The comments of the queen and Cherie Blair clearly apply to the contemporary debate within Catholicism regarding how the Church ought to evangelize the modern world. Should the Church “modernize” by becoming more like everyone else? Or, should she hold fast to her ancient, otherworldly beliefs, morals, and rituals? Which approach is more likely to convert souls, lead people to the pews, and fill the seminaries? Which approach is more likely to keep the Church in existence? 

The answers to these questions may appear obvious to most Crisis readers, but they do not appear to be obvious to many priests and bishops. My own view is that excessive modernization in the form of desacralization has negatively impacted the Church’s liturgy, vocations, theology, and morality. 

Liturgically, the Roman Rite abandoned the Traditional Latin Mass in favor of the more accessible, simplistic Mass of St. Paul VI. In practice, that Mass has been perpetually abused and accompanied by the rise of appalling Church architecture. Consequently, Catholic belief in the true presence of the Eucharist has plummeted, and so the pews are empty.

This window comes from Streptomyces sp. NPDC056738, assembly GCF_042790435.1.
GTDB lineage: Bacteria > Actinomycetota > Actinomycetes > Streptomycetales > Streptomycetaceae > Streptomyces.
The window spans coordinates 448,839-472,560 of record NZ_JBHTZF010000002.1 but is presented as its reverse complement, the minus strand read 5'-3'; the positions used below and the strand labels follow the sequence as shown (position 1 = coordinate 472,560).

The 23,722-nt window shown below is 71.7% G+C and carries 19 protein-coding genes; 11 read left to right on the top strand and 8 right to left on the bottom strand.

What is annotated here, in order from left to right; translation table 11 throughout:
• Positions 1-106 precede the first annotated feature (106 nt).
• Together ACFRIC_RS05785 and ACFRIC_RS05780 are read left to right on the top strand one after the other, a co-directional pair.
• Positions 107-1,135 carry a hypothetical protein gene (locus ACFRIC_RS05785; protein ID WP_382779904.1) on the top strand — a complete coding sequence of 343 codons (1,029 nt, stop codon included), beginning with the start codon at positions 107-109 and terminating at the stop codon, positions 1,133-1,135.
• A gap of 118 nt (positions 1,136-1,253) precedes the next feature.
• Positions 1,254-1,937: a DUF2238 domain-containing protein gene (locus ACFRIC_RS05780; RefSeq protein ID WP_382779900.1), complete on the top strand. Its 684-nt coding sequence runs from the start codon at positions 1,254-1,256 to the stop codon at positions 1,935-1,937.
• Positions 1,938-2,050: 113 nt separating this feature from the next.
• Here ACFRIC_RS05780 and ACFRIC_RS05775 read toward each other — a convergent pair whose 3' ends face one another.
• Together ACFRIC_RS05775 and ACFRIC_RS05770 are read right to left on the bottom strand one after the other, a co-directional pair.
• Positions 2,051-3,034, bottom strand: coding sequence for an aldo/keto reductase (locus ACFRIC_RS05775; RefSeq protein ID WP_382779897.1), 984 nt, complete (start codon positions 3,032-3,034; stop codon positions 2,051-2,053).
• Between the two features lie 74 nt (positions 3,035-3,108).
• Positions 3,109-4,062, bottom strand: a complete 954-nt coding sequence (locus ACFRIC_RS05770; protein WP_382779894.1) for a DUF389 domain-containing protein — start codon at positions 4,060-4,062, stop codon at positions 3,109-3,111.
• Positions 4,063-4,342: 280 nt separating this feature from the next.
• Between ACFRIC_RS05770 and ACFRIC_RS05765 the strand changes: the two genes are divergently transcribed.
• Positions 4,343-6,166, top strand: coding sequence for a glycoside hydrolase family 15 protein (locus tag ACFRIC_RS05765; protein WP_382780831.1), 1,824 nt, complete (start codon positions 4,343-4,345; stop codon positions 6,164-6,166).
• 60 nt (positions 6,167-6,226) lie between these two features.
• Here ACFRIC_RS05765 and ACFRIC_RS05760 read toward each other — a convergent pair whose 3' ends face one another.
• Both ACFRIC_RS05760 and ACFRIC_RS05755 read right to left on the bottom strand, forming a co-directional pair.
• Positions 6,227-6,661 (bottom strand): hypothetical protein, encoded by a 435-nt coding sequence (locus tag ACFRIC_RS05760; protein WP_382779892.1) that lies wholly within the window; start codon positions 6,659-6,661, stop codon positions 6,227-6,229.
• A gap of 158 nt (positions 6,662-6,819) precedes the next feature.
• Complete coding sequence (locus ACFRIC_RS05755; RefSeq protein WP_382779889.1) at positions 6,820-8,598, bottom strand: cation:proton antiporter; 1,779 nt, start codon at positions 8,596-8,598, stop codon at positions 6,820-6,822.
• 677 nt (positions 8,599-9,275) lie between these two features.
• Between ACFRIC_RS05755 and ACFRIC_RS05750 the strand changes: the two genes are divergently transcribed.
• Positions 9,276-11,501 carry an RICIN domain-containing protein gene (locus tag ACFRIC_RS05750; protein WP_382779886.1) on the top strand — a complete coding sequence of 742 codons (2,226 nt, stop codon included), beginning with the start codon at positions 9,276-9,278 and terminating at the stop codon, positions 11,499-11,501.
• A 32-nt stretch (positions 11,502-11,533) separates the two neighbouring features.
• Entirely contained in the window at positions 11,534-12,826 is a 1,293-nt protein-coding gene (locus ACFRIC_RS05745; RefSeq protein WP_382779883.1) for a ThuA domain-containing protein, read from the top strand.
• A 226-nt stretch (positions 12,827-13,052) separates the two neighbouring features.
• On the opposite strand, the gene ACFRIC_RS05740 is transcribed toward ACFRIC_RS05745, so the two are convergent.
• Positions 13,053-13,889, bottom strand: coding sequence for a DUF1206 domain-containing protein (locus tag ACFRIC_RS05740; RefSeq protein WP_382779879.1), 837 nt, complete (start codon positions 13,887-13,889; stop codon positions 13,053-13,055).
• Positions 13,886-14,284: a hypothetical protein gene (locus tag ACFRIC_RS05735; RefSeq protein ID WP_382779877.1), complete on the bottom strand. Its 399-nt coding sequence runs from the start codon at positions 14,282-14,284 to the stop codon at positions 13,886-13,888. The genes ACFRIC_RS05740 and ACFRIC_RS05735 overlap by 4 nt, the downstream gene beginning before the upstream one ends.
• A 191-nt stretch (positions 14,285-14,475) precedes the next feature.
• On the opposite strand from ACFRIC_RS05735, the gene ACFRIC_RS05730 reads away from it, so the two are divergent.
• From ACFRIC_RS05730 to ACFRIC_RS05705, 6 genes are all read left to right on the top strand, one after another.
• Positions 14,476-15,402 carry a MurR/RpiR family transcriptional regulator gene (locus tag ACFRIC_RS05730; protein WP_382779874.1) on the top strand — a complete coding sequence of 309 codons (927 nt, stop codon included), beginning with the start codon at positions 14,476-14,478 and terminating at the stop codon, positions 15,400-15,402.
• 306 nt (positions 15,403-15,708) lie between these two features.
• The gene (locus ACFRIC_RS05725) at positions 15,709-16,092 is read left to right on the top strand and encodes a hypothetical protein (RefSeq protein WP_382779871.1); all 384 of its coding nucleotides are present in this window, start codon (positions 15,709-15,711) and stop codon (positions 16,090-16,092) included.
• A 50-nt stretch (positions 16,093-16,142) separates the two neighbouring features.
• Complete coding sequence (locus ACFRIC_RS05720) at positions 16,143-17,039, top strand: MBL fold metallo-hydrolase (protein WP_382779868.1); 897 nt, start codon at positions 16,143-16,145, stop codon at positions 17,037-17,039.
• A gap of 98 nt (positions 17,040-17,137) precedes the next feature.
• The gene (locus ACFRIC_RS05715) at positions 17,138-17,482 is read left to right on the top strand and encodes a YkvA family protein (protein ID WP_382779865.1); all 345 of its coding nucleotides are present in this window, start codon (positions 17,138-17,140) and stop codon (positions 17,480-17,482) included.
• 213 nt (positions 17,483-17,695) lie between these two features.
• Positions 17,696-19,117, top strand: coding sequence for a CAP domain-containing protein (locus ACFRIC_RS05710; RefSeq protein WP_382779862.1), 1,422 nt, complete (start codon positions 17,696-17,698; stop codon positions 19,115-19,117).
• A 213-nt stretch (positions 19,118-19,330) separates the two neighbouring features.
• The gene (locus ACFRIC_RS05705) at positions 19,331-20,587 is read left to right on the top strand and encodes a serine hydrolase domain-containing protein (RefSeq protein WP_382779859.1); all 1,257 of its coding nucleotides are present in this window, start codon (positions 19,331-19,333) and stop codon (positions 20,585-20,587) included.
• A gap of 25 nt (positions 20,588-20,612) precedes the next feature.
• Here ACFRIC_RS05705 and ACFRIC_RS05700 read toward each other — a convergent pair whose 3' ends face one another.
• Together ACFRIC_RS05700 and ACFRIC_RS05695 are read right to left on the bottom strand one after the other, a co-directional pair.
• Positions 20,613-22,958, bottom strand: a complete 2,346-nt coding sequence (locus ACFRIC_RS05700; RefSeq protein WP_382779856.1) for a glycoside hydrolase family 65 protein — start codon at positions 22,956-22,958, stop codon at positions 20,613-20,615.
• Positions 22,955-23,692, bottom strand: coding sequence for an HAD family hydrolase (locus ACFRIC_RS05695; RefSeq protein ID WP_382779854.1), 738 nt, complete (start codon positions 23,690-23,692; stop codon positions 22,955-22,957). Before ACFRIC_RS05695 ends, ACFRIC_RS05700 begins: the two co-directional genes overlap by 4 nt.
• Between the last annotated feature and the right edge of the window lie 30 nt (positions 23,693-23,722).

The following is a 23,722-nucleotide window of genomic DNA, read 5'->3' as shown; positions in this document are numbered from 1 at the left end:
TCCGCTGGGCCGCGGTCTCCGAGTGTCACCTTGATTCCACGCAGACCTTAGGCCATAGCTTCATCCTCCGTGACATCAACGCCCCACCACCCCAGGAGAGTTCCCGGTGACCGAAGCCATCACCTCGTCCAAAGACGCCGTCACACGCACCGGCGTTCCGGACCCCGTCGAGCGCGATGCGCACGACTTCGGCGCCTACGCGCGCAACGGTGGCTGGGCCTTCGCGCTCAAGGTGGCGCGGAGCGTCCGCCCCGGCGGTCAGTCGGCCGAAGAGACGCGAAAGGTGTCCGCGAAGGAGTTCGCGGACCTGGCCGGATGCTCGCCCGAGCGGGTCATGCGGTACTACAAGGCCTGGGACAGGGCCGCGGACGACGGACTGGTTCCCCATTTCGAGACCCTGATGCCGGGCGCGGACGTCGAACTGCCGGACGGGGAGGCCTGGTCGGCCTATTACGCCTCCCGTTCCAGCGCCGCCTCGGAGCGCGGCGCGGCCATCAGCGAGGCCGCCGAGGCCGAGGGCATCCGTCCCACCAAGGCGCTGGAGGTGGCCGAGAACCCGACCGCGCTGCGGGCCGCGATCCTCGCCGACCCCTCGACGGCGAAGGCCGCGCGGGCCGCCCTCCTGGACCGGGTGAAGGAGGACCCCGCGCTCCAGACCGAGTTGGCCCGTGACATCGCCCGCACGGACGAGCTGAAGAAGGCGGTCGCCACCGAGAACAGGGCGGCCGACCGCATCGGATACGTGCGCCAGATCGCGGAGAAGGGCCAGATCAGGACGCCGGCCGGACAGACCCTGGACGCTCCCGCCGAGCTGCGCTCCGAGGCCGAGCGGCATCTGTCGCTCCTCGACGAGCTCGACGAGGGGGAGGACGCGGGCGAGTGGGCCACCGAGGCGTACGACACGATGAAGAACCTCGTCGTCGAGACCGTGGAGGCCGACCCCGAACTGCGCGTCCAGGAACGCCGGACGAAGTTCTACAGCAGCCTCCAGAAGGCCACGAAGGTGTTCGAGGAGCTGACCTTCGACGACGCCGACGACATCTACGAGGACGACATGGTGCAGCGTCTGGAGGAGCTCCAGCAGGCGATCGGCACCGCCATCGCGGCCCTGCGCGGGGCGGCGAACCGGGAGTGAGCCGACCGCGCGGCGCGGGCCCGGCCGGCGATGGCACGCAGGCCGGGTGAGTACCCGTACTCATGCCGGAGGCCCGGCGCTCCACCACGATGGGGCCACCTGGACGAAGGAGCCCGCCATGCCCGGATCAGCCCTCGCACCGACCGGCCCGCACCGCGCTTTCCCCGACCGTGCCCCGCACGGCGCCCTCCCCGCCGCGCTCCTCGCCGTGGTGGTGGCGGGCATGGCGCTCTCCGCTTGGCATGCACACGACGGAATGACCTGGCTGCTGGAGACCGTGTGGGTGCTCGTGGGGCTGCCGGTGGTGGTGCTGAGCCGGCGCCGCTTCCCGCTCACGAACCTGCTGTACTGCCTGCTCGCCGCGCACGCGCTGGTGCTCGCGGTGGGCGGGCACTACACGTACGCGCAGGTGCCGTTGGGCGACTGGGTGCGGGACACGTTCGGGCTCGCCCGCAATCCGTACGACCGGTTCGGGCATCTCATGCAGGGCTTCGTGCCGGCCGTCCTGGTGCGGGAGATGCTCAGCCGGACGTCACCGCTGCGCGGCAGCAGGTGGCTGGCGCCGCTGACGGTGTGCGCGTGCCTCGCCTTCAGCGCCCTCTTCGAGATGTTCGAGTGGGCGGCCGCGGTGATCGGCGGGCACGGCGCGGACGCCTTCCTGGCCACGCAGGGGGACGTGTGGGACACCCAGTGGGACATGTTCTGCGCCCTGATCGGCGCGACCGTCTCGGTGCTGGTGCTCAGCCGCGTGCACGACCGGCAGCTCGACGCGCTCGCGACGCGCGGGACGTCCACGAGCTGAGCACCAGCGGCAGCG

This impacts vocations as well. The priesthood and religious life are tough sells by nature, but they are a particularly daunting prospect when you know you will have to say a stripped down, anthropocentric form of the Mass and do so in an ugly building. How many young men have the courage to sacrifice marriage for that? Many religious orders were modernized when they ditched their habits, contemplative prayer, and works of mercy for pants suits and politics; such orders are now entering extinction.   The priesthood and religious life are tough sells by nature, but they are a particularly daunting prospect when you know you will have to say a stripped down, anthropocentric form of the Mass and do so in an ugly building.Tweet This